Believe it or Not, There Was a Goonies SequelS

Despite annual reminders, Hollywood has never made good on its threat to release a sequel to classic 1985 adventure flick The Goonies.

That didn't stop video games from coming up with their own Goonies II, though.

In 1987, Konami released The Goonies II on the Famicom/Nintendo Entertainment System. And proceeded to confuse the shit out of a generation of impressionable young children.

Let's be clear, this game had nothing to do with the movie. It had a different plot entirely, one in which all of Mikey's friends are captured by the Fratellis, and in which aside from busting them out you also had to free a mermaid. Called Annie.

But coming two years after the film, and with box art featuring the illustrated likenesses of most of The Goonies' stars, it got kids hopes up! Without the internet to keep them informed of what was going on, it was perfectly reasonable for kids to see this game, see the cover and figure, wow, there's a new Goonies movie coming! And this is the game of it!

Compounding the confusion was the fact that the game based on the first film, The Goonies (also developed by Konami, for the Famicom), was never released on console outside of Japan, only briefly making an appearance in the US as an arcade title.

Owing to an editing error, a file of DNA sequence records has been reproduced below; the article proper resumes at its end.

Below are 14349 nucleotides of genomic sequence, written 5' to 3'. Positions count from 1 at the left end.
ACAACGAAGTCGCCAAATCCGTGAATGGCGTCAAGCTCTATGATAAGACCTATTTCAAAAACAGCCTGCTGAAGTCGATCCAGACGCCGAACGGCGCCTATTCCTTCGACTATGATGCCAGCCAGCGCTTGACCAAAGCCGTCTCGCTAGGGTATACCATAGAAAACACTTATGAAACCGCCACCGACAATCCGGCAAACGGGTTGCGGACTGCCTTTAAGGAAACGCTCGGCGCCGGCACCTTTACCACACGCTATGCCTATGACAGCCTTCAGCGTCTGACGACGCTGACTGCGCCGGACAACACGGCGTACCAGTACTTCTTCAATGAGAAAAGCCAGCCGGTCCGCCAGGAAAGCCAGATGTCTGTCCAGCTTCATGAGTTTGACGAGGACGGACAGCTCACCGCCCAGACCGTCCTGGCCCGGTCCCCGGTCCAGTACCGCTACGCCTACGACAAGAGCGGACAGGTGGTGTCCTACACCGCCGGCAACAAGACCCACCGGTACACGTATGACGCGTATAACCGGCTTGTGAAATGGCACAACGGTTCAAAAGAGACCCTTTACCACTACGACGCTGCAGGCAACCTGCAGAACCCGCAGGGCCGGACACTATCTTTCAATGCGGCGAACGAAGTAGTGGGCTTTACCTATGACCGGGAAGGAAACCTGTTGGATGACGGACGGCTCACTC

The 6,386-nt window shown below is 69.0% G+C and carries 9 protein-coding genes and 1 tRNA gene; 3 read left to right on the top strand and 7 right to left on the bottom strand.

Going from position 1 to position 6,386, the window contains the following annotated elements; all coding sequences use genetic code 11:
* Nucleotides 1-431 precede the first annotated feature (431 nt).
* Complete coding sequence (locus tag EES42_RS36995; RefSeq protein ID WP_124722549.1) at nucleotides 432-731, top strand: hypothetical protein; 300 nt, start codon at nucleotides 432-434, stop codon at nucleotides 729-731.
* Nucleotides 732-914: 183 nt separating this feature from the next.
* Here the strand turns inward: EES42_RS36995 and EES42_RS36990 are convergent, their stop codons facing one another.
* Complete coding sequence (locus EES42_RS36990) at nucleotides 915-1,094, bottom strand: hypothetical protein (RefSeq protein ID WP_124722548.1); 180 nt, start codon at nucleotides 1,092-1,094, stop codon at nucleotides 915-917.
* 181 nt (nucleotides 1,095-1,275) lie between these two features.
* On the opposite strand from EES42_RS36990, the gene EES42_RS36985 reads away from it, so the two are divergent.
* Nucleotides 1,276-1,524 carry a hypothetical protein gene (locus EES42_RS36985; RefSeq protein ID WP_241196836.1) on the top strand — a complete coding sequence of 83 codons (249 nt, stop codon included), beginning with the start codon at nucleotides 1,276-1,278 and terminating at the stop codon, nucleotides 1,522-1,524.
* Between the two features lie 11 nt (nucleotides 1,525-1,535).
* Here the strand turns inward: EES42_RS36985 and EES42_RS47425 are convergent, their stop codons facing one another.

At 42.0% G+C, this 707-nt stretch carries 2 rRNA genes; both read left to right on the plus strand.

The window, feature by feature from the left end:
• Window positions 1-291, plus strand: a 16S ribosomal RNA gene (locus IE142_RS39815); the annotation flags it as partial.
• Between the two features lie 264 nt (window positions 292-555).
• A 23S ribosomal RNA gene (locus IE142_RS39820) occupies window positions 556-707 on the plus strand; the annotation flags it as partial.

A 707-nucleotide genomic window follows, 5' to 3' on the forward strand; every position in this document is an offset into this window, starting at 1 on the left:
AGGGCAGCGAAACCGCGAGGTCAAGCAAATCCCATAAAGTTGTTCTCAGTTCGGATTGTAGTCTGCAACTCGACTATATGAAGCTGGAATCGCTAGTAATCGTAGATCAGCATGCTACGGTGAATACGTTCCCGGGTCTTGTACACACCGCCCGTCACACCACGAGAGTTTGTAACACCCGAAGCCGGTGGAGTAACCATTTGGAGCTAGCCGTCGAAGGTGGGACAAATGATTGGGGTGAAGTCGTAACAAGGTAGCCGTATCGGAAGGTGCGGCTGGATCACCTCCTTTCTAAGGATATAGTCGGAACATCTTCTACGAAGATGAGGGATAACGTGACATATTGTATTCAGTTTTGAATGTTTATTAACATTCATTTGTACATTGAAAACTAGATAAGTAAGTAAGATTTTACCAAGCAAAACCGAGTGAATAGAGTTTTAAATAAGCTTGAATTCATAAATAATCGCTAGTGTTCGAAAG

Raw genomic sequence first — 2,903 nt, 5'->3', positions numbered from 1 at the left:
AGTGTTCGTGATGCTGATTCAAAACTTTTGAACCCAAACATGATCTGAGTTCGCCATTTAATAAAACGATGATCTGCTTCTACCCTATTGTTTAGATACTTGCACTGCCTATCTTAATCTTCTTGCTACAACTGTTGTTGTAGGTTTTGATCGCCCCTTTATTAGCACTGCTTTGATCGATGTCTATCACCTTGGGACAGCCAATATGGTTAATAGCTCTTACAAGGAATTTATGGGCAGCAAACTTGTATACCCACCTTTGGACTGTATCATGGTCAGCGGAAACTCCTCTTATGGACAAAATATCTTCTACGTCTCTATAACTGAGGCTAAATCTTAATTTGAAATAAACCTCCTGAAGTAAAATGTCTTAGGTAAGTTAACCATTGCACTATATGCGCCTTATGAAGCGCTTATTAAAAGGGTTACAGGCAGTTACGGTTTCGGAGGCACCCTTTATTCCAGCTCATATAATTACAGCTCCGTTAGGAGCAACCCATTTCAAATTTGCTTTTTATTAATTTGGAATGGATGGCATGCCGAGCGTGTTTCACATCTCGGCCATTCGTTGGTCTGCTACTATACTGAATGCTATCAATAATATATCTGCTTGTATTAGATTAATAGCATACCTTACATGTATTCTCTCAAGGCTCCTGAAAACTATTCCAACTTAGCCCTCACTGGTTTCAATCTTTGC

Sadly, it wasn't to be. There wasn't, and still isn't, a second Goonies movie. But man, if there'd been one based on this game, it would have been awesome.

The Goonies II didn't just have kids, dungeons and evil Italian-Americans. It had dragons. Ghost Knights. Fish-men. Eskimos. Giant snakes. Wizards. Teleportation. And a bonus, all-new member of the Fratelli family, Pipsqueak, a cousin of the first film's hapless brothers.

For an adaptation of a movie that didn't exist, it wasn't too bad! It's biggest draw was that it broke up standard platforming action with first-person sections reminiscent of an 80's PC adventure game. It also had a badass soundtrack, which kicked off with an 8-bit rendition of Cyndi Lauper's The Goonies 'R' Good Enough, which you may also know as not just the theme to the movie, but also perhaps the greatest music video of all time.

Sadly, the game isn't available on the Virtual Console, so in lieu of that if you want to check it out you can play a Java-based version here.

Total Recall is a look back at the history of video games through their characters, franchises, developers and trends.

You can contact Luke Plunkett, the author of this post, at plunkett@kotaku.com. You can also find him on Twitter, Facebook, and lurking around our #tips page.